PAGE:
But be careful – the goal will not be to take arrangements from the past and to package them into a modern format. A mentioned before, a good example on how not to do this is Charlie Puth’s song Marvin Gaye (2015), which just cheaply rips off the sound of the 1960s. You need to work on a different level, honoring the Masters Of The Past, by trying to reach the quality instead of just replicating the sound. Here are a few songs that you should listen to when writing slow songs, as this is the kind of atmosphere that you should try to create:

  • Be My Baby – The Ronettes
  • Imagine – John Lennon
  • You’ve Lost That Lovin’ Feelin’ & Unchained Melody – The Righteous Brothers
  • A Change Is Gonna Come – Sam Cooke
  • Stairway To Heaven – Led Zeppelin
  • Hotel California – The Eagles
  • When A Man Loves A Woman – Percy Sledge
  • Whiter Shade Of Pale – Procol Harum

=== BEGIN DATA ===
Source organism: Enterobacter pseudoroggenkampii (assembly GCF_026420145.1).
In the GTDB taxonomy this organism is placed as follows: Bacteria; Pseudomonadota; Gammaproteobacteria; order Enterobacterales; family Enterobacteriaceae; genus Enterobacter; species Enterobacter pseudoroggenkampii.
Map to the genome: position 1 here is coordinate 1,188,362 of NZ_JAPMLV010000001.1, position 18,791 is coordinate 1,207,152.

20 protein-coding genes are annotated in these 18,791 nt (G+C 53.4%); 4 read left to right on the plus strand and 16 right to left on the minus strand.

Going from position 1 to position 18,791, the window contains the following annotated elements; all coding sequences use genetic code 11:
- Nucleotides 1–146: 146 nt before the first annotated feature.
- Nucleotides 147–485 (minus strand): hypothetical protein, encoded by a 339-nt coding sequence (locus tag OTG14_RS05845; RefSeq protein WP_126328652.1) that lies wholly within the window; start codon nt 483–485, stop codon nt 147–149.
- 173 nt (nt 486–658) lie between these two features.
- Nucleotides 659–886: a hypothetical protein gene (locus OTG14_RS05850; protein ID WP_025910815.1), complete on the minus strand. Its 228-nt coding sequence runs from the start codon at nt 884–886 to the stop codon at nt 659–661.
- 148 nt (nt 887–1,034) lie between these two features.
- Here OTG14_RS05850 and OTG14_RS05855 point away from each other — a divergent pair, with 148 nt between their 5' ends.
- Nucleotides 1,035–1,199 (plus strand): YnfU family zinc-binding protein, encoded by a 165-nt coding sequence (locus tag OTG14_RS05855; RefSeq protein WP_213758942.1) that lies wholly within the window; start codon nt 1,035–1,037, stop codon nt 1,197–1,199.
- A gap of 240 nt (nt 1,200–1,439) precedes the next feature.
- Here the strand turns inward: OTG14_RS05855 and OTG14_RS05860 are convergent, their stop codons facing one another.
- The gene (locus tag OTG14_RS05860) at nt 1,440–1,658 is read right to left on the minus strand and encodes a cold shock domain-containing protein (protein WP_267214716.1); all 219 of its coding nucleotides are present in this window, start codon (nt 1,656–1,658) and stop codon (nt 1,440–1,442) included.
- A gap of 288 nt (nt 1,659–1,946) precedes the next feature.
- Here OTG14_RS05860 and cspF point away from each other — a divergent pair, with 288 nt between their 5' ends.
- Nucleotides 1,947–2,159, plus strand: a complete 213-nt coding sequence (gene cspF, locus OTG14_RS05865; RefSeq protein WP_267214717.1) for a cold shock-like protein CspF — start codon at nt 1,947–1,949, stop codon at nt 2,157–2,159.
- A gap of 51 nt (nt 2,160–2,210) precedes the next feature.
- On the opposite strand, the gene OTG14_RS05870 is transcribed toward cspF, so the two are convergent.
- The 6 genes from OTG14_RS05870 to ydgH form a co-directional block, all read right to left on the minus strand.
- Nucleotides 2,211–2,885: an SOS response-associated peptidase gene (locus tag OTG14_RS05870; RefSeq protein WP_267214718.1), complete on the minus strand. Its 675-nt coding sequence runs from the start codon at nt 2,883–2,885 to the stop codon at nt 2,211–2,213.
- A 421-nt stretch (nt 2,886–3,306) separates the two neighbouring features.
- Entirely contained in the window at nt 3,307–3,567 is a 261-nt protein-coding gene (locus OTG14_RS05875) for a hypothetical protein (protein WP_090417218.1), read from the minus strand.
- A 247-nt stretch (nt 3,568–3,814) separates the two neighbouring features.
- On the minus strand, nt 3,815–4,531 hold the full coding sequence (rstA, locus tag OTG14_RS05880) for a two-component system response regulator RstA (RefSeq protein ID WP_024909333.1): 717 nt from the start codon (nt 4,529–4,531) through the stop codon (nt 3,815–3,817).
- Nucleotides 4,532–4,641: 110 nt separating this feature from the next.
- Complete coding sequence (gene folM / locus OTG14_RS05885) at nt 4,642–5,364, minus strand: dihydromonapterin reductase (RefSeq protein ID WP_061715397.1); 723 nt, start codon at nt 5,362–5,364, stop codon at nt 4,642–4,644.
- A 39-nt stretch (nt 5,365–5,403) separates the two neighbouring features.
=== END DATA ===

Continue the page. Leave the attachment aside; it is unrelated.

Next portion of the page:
• With Or Without You & One – U2
  • California Dreamin’ – The Mamas And The Papas
  • The House Of The Rising Sun – The Animals
  • At Last – Etta James

As mentioned a million times already, your song doesn’t have to sound like a 1960s song, but you will have to recreate the incredibly great atmosphere, even if you will be doing this using modern sounds, tools, and instruments. Try to get as close as possible to the greatest songs of all time, using your own possibilities and your own sound. The list shown above could be much longer of course, just check out the Music section on jamplifier.com and start listening to slows from the Best Songs Of All Times section. If you listen to those songs, then you’ll get what I mean – the incredibly warm feeling created by an awesome arrangement, using very specific instruments. Make sure to use good speakers or good headphones when listening to those songs by the way.